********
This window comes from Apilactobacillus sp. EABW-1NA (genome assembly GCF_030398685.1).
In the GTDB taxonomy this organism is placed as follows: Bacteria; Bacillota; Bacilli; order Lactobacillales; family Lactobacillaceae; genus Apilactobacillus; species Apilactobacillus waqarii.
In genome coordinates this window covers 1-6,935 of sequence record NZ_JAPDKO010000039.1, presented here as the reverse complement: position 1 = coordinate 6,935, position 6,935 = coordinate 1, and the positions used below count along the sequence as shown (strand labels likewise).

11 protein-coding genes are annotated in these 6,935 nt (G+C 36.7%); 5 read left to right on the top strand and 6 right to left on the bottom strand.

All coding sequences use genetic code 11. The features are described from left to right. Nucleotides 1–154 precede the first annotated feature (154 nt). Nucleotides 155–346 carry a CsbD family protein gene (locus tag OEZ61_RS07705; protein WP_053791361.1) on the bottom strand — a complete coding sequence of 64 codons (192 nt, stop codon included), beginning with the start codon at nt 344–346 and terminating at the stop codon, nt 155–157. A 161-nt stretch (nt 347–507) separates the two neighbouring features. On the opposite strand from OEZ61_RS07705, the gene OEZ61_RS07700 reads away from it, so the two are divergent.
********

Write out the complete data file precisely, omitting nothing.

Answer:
This window comes from Apilactobacillus sp. EABW-1NA (genome assembly GCF_030398685.1).
In the GTDB taxonomy this organism is placed as follows: Bacteria; Bacillota; Bacilli; order Lactobacillales; family Lactobacillaceae; genus Apilactobacillus; species Apilactobacillus waqarii.
In genome coordinates this window covers 1-6,935 of sequence record NZ_JAPDKO010000039.1, presented here as the reverse complement: position 1 = coordinate 6,935, position 6,935 = coordinate 1, and the positions used below count along the sequence as shown (strand labels likewise).

11 protein-coding genes are annotated in these 6,935 nt (G+C 36.7%); 5 read left to right on the top strand and 6 right to left on the bottom strand.

All coding sequences use genetic code 11. The features are described from left to right. Nucleotides 1–154 precede the first annotated feature (154 nt). Nucleotides 155–346 carry a CsbD family protein gene (locus tag OEZ61_RS07705; protein WP_053791361.1) on the bottom strand — a complete coding sequence of 64 codons (192 nt, stop codon included), beginning with the start codon at nt 344–346 and terminating at the stop codon, nt 155–157. A 161-nt stretch (nt 347–507) separates the two neighbouring features. On the opposite strand from OEZ61_RS07705, the gene OEZ61_RS07700 reads away from it, so the two are divergent.